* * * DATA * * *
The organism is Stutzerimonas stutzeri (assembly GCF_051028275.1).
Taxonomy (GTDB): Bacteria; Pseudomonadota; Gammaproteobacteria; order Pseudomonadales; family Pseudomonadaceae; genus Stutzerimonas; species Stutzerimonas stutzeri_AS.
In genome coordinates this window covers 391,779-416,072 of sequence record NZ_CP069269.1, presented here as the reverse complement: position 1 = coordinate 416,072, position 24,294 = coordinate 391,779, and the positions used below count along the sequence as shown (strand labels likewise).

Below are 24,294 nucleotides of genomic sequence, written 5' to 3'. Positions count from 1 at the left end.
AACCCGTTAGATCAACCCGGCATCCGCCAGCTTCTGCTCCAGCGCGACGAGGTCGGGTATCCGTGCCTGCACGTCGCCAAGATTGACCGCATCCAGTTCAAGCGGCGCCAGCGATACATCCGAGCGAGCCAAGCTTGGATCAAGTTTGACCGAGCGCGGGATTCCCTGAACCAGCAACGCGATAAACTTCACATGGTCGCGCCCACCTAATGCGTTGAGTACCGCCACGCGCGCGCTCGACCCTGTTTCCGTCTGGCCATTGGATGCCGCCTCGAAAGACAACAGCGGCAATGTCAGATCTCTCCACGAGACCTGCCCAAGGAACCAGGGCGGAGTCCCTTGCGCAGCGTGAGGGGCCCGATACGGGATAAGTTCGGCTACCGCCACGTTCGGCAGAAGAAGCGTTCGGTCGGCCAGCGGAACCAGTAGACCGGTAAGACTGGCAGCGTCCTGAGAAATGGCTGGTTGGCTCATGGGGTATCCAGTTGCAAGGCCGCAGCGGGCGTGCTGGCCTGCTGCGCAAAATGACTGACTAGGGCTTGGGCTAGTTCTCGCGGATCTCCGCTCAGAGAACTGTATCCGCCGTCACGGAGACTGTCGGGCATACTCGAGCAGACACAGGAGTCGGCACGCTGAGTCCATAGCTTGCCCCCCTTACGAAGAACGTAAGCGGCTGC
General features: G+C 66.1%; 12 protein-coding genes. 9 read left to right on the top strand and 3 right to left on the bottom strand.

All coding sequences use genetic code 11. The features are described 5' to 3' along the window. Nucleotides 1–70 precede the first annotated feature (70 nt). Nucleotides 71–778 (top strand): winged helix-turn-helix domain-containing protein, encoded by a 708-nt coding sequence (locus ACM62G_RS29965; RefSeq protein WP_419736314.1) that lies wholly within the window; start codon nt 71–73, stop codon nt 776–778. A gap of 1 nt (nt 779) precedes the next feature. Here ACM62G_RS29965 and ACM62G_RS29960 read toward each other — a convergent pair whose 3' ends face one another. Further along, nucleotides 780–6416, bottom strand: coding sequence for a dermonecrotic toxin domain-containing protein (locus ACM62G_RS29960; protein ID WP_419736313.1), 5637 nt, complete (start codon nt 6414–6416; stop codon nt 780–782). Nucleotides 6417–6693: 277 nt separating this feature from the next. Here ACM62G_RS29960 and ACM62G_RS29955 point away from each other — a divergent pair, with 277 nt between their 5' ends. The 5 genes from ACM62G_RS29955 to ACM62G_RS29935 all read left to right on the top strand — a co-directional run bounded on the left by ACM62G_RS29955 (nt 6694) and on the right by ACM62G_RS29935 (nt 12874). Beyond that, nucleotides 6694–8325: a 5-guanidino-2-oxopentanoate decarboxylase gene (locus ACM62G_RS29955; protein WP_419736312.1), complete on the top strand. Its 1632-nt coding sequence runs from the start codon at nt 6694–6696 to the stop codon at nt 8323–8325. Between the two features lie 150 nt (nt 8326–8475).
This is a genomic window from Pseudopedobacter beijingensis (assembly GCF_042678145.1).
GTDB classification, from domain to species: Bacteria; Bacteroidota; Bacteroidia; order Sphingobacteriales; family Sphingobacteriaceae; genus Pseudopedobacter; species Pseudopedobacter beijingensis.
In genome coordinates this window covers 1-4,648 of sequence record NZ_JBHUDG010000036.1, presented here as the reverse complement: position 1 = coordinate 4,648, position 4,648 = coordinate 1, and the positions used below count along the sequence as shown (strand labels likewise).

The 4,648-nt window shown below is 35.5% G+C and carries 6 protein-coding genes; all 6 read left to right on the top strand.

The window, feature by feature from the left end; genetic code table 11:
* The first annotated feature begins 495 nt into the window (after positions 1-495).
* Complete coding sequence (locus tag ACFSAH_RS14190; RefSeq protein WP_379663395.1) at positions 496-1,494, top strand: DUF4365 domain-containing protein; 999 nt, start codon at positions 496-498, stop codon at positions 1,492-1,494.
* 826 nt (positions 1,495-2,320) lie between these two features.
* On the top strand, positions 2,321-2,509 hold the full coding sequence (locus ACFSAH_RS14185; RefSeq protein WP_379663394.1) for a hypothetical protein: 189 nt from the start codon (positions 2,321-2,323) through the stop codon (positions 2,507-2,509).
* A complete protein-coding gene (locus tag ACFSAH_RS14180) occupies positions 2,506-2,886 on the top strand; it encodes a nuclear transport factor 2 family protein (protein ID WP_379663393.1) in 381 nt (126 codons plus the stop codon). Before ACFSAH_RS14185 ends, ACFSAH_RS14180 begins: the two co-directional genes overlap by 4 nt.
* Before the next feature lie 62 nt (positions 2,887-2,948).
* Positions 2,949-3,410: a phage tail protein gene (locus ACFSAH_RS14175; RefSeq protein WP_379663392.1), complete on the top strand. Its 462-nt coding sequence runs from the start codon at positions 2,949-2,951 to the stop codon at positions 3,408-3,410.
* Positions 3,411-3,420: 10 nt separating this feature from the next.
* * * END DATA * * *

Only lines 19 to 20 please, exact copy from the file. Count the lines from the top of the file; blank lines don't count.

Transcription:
* Positions 2,949-3,410: a phage tail protein gene (locus ACFSAH_RS14175; RefSeq protein WP_379663392.1), complete on the top strand. Its 462-nt coding sequence runs from the start codon at positions 2,949-2,951 to the stop codon at positions 3,408-3,410.
* Positions 3,411-3,420: 10 nt separating this feature from the next.